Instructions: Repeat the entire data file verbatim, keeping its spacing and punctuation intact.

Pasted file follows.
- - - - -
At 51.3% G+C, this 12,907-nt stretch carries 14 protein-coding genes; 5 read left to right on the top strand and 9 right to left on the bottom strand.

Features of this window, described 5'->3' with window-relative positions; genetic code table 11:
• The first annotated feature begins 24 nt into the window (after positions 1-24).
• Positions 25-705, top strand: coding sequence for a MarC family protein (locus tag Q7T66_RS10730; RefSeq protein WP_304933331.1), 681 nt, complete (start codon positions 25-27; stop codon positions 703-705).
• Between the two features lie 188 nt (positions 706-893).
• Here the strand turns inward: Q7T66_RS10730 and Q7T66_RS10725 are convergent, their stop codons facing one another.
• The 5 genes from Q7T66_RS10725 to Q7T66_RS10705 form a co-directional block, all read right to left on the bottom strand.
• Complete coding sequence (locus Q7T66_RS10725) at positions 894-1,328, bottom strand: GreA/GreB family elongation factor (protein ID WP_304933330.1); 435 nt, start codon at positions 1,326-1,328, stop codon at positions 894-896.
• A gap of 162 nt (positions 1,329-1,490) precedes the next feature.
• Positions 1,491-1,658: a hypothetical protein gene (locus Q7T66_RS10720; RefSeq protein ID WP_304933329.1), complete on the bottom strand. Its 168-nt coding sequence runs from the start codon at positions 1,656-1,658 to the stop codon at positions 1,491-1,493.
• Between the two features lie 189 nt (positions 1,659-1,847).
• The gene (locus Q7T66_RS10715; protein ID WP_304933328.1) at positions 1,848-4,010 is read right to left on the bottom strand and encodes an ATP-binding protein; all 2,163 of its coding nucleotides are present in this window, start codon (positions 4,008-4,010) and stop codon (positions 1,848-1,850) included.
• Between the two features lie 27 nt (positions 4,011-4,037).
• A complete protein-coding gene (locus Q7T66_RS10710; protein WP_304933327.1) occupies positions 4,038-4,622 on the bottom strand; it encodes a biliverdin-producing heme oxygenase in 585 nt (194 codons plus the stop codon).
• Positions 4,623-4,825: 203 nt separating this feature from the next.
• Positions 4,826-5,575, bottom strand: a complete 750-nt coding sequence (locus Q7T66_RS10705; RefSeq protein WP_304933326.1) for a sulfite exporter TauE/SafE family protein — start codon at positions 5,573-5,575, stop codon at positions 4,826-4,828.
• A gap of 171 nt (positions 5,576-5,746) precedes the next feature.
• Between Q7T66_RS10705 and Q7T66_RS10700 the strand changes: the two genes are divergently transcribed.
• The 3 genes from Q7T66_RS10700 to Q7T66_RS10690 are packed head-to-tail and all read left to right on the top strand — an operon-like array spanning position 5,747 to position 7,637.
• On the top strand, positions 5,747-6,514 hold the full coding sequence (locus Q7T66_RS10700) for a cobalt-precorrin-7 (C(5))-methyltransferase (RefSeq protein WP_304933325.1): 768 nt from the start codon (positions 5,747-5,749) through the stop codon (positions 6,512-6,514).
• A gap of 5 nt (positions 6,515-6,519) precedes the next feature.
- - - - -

At 51.3% G+C, this 12,907-nt stretch carries 14 protein-coding genes; 5 read left to right on the top strand and 9 right to left on the bottom strand.

Features of this window, described 5'->3' with window-relative positions; genetic code table 11:
• The first annotated feature begins 24 nt into the window (after positions 1-24).
• Positions 25-705, top strand: coding sequence for a MarC family protein (locus tag Q7T66_RS10730; RefSeq protein WP_304933331.1), 681 nt, complete (start codon positions 25-27; stop codon positions 703-705).
• Between the two features lie 188 nt (positions 706-893).
• Here the strand turns inward: Q7T66_RS10730 and Q7T66_RS10725 are convergent, their stop codons facing one another.
• The 5 genes from Q7T66_RS10725 to Q7T66_RS10705 form a co-directional block, all read right to left on the bottom strand.
• Complete coding sequence (locus Q7T66_RS10725) at positions 894-1,328, bottom strand: GreA/GreB family elongation factor (protein ID WP_304933330.1); 435 nt, start codon at positions 1,326-1,328, stop codon at positions 894-896.
• A gap of 162 nt (positions 1,329-1,490) precedes the next feature.
• Positions 1,491-1,658: a hypothetical protein gene (locus Q7T66_RS10720; RefSeq protein ID WP_304933329.1), complete on the bottom strand. Its 168-nt coding sequence runs from the start codon at positions 1,656-1,658 to the stop codon at positions 1,491-1,493.
• Between the two features lie 189 nt (positions 1,659-1,847).
• The gene (locus Q7T66_RS10715; protein ID WP_304933328.1) at positions 1,848-4,010 is read right to left on the bottom strand and encodes an ATP-binding protein; all 2,163 of its coding nucleotides are present in this window, start codon (positions 4,008-4,010) and stop codon (positions 1,848-1,850) included.
• Between the two features lie 27 nt (positions 4,011-4,037).
• A complete protein-coding gene (locus Q7T66_RS10710; protein WP_304933327.1) occupies positions 4,038-4,622 on the bottom strand; it encodes a biliverdin-producing heme oxygenase in 585 nt (194 codons plus the stop codon).
• Positions 4,623-4,825: 203 nt separating this feature from the next.
• Positions 4,826-5,575, bottom strand: a complete 750-nt coding sequence (locus Q7T66_RS10705; RefSeq protein WP_304933326.1) for a sulfite exporter TauE/SafE family protein — start codon at positions 5,573-5,575, stop codon at positions 4,826-4,828.
• A gap of 171 nt (positions 5,576-5,746) precedes the next feature.
• Between Q7T66_RS10705 and Q7T66_RS10700 the strand changes: the two genes are divergently transcribed.
• The 3 genes from Q7T66_RS10700 to Q7T66_RS10690 are packed head-to-tail and all read left to right on the top strand — an operon-like array spanning position 5,747 to position 7,637.
• On the top strand, positions 5,747-6,514 hold the full coding sequence (locus Q7T66_RS10700) for a cobalt-precorrin-7 (C(5))-methyltransferase (RefSeq protein WP_304933325.1): 768 nt from the start codon (positions 5,747-5,749) through the stop codon (positions 6,512-6,514).
• A gap of 5 nt (positions 6,515-6,519) precedes the next feature.